Report of the SC Chair: SC Chair Mohamed Al Afkham introduced the report (COP14 Doc.8) and thanked those involved in accomplishing the work.
Report of the Secretary-General on Global Implementation: Secretary General Musonda Mumba introduced the report on the global implementation of the Convention (COP14 Doc.9.1). She reported that the 88% average national reporting rate for the Convention is the highest among four Conventions, according to a 2020 analysis by the Environmental Conventions Index and encouraged members to use the national report online tool and to strengthen synergies among multilateral environmental agreement (MEAs). IRAN stressed the importance of technology transfer and financial assistance for developing countries. COLOMBIA highlighted linking wetland restoration and peacebuilding processes.
Report on the Work of the Secretariat on the Convention Implementation: The Secretariat introduced the report (COP14 Doc.9.2). Highlights included the increasing relevance of wetlands and the Convention to global policy objectives on sustainable development and on enhancing efforts on the visibility of wetlands and the Convention.
List of Wetlands of International Importance: The Secretariat introduced the report (COP14 Doc.10 Rev.1), noting a lack of updated information on 75% of Ramsar Sites, including information on sites facing human threats on their ecological character. Other highlights included:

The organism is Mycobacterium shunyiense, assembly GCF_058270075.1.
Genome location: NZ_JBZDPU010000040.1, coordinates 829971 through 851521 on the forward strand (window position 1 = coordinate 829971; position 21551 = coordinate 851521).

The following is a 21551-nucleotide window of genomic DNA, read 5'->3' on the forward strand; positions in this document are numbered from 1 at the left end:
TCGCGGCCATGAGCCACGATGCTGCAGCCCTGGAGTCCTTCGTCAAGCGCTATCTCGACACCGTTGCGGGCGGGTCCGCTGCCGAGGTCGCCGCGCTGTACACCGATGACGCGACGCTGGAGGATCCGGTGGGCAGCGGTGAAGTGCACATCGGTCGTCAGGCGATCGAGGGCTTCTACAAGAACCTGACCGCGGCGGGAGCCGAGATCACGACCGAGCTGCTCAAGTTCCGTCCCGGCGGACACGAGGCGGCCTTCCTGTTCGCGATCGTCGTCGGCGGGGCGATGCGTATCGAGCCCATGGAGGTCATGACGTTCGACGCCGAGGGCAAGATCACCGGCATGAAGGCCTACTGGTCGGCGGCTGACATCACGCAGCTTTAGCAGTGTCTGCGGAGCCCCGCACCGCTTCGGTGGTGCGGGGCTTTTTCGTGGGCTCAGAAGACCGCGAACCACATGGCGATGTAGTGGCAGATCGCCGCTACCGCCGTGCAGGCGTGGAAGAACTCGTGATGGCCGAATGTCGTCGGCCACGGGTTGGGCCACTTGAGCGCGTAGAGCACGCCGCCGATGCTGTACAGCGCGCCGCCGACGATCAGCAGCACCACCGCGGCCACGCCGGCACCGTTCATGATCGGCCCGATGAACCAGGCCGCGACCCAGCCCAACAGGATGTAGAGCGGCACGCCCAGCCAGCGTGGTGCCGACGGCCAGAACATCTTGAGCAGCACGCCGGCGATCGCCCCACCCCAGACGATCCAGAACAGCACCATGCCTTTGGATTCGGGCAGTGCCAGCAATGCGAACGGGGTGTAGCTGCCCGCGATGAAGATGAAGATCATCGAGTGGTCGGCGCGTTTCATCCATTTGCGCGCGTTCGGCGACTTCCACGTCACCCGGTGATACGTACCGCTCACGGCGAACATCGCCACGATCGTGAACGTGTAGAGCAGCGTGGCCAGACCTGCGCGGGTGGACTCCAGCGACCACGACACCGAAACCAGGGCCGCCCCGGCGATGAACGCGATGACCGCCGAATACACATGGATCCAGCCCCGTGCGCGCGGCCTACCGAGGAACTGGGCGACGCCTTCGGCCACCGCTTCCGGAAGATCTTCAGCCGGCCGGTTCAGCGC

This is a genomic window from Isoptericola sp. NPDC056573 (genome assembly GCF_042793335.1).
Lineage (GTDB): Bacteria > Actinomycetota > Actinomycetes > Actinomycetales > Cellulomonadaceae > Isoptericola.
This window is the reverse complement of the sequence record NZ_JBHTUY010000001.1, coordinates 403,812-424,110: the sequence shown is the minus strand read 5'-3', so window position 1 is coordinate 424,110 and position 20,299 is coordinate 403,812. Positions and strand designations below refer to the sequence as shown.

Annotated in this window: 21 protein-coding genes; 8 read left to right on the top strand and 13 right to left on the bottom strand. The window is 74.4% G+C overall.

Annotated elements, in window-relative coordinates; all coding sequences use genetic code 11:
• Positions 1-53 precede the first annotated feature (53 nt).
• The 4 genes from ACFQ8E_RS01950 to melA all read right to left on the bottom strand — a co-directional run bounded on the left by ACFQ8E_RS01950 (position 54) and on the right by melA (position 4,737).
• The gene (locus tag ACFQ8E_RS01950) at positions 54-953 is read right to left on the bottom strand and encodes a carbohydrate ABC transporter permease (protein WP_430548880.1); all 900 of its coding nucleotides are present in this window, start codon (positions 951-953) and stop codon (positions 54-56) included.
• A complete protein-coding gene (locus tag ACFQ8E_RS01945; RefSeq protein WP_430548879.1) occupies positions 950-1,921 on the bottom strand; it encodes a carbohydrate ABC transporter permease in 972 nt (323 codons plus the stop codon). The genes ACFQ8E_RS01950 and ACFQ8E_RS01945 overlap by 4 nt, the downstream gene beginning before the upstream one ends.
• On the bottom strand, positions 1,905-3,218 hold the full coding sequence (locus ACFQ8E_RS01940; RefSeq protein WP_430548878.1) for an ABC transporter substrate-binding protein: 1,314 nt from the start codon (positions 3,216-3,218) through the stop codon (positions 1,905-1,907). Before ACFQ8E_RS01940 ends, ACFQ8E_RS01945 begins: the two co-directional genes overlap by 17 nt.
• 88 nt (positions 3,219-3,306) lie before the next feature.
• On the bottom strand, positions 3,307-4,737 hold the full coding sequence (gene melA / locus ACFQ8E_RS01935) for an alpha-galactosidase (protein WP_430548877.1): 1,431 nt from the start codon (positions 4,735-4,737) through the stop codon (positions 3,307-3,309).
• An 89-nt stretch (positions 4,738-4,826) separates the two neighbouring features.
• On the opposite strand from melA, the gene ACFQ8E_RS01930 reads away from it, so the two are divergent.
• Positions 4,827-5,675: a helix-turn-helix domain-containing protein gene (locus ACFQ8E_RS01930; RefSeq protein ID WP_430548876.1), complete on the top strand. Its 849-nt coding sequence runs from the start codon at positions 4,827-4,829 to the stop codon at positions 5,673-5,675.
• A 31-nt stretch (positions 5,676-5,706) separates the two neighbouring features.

- the designation of 125 new Ramsar Sites;
- two new transboundary Ramsar Sites; and
- changes in the ecological character of Ramsar Sites due to human-induced activities.
MAURITIUS, supported by the UK, requested that discussions on the so-called “British Indian Ocean Territory” Site be delayed until COP15. SOUTH AFRICA commended parties for bringing the global coverage of Ramsar Sites to over 250 million hectares.
Report on CEPA Programme: The Secretariat reported on the Convention’s communication, education, participation, capacity building and awareness (CEPA) Programme 2016-2024 (COP14 Doc.11). President Wu Zhimin, noted that recommendations from delegates will feed into the Ramsar Strategic Plan revision (COP14 Doc 18.10).
Report of the Scientific and Technical Review Panel Chair (STRP): Noting the disruptive impact of COVID-19 pandemic, STRP Chair Lei Guangchun, reported on the Panel’s priorities, defined by the Standing Committee as blue carbon ecosystems, peatlands restoration and wetlands agriculture (COP14 Doc.12). CHINA congratulated the STRP for the updated data on wetlands in the Global Wetlands Outlook (2021) and urged the Panel to continue providing blue carbon ecosystems technical support.